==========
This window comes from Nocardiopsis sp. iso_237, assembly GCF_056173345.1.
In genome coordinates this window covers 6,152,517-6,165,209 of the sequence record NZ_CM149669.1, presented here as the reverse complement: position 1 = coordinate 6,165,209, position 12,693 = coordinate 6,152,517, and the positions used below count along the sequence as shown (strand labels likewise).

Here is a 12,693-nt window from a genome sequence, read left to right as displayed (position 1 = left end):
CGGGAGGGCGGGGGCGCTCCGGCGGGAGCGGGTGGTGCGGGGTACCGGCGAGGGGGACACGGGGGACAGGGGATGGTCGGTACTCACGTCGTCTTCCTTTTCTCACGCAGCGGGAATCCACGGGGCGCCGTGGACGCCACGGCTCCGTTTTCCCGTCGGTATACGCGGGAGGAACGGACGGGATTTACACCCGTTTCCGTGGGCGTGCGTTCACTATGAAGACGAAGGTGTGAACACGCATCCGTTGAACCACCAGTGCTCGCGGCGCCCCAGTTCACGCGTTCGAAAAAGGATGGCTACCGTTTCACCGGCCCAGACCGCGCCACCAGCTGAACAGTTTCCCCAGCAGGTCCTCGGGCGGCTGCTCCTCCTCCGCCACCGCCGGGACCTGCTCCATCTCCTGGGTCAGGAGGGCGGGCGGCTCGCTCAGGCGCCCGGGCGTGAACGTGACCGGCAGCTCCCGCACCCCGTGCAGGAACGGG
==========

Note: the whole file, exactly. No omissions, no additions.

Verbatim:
This window comes from Nocardiopsis sp. iso_237, assembly GCF_056173345.1.
In genome coordinates this window covers 6,152,517-6,165,209 of the sequence record NZ_CM149669.1, presented here as the reverse complement: position 1 = coordinate 6,165,209, position 12,693 = coordinate 6,152,517, and the positions used below count along the sequence as shown (strand labels likewise).

Here is a 12,693-nt window from a genome sequence, read left to right as displayed (position 1 = left end):
CGGGAGGGCGGGGGCGCTCCGGCGGGAGCGGGTGGTGCGGGGTACCGGCGAGGGGGACACGGGGGACAGGGGATGGTCGGTACTCACGTCGTCTTCCTTTTCTCACGCAGCGGGAATCCACGGGGCGCCGTGGACGCCACGGCTCCGTTTTCCCGTCGGTATACGCGGGAGGAACGGACGGGATTTACACCCGTTTCCGTGGGCGTGCGTTCACTATGAAGACGAAGGTGTGAACACGCATCCGTTGAACCACCAGTGCTCGCGGCGCCCCAGTTCACGCGTTCGAAAAAGGATGGCTACCGTTTCACCGGCCCAGACCGCGCCACCAGCTGAACAGTTTCCCCAGCAGGTCCTCGGGCGGCTGCTCCTCCTCCGCCACCGCCGGGACCTGCTCCATCTCCTGGGTCAGGAGGGCGGGCGGCTCGCTCAGGCGCCCGGGCGTGAACGTGACCGGCAGCTCCCGCACCCCGTGCAGGAACGGG